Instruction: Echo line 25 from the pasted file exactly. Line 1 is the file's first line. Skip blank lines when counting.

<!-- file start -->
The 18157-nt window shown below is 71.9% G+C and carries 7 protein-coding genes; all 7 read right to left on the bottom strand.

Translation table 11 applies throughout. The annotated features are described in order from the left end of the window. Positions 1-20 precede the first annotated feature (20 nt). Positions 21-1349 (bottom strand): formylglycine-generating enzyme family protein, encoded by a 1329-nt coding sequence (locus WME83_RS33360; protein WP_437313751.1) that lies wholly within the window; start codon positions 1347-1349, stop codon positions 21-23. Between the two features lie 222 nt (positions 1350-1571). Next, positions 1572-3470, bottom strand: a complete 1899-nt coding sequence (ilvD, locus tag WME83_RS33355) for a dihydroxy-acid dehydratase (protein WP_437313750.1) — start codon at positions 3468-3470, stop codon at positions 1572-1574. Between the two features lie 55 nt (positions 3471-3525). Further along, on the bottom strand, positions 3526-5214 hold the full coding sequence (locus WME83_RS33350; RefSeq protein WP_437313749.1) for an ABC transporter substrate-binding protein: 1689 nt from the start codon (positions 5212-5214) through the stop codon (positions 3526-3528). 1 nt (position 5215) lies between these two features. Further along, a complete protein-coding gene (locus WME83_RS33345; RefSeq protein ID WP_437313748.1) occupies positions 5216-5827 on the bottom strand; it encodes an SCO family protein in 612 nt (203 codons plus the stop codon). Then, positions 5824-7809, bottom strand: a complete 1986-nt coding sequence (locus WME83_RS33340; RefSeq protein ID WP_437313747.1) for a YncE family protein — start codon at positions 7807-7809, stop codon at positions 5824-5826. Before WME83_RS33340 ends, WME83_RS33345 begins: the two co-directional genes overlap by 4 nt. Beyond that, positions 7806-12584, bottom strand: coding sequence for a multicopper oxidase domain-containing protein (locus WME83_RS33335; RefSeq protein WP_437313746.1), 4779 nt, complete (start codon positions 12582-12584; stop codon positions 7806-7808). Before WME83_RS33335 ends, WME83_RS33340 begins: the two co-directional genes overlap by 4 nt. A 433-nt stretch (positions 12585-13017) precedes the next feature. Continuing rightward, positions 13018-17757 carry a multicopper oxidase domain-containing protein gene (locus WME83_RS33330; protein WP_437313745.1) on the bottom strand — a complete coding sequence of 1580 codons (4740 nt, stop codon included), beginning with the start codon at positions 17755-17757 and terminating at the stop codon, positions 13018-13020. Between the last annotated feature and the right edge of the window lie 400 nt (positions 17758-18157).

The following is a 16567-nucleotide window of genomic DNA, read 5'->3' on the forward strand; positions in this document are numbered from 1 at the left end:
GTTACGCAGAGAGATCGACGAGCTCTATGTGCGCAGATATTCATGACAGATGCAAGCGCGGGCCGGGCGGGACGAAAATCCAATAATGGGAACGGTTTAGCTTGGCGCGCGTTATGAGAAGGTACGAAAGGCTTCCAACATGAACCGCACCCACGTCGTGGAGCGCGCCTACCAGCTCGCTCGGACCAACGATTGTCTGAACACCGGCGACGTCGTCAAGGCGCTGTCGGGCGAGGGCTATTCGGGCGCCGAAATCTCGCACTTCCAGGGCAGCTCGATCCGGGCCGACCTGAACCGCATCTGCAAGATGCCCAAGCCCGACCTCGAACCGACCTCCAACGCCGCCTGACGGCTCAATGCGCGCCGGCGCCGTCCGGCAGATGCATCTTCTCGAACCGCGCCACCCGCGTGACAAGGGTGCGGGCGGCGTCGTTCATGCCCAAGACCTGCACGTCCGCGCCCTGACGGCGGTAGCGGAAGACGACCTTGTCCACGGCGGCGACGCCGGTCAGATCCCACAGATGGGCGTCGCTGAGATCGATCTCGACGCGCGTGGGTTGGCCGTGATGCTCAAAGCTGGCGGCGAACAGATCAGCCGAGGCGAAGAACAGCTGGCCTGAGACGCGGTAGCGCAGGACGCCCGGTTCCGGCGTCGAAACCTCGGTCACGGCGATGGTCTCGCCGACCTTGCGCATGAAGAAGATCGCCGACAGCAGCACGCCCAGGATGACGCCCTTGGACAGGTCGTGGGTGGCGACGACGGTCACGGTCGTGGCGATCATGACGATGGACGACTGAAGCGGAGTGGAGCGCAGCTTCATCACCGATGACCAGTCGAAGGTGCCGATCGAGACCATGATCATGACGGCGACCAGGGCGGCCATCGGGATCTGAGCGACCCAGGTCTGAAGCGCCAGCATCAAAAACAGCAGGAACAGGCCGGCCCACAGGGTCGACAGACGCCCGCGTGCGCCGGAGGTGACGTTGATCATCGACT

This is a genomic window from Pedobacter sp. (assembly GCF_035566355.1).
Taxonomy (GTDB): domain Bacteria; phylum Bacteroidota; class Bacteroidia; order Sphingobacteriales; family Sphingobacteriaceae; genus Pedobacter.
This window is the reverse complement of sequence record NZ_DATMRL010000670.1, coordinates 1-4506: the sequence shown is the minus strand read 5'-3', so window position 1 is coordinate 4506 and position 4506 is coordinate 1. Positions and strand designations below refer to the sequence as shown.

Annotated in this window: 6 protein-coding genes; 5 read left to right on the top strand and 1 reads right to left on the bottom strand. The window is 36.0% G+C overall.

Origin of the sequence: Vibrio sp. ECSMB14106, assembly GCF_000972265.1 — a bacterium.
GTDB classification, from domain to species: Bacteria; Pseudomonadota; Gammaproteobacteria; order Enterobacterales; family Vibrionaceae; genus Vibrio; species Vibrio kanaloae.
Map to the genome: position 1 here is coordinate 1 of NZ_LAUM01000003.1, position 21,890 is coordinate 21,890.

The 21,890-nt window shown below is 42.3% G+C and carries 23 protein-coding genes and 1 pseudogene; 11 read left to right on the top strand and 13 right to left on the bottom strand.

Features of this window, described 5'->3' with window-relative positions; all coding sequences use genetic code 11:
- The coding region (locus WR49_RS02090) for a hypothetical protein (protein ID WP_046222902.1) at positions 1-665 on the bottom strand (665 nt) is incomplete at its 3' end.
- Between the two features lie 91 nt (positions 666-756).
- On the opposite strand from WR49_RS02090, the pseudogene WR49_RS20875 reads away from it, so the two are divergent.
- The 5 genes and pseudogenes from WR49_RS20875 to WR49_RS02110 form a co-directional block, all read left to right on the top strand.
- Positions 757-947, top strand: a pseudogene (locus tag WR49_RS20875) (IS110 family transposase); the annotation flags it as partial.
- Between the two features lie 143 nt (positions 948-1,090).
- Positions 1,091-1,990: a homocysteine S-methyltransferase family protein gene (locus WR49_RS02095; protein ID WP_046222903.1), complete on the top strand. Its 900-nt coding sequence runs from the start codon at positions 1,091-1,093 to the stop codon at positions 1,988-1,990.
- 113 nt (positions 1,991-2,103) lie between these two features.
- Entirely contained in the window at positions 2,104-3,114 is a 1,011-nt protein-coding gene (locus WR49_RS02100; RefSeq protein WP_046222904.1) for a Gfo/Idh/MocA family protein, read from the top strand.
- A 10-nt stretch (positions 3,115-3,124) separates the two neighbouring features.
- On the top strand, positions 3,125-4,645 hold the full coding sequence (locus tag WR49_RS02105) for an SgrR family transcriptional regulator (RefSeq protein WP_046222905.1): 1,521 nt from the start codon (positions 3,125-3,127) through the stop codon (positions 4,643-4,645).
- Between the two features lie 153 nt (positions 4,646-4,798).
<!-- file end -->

- Between the two features lie 153 nt (positions 4,646-4,798).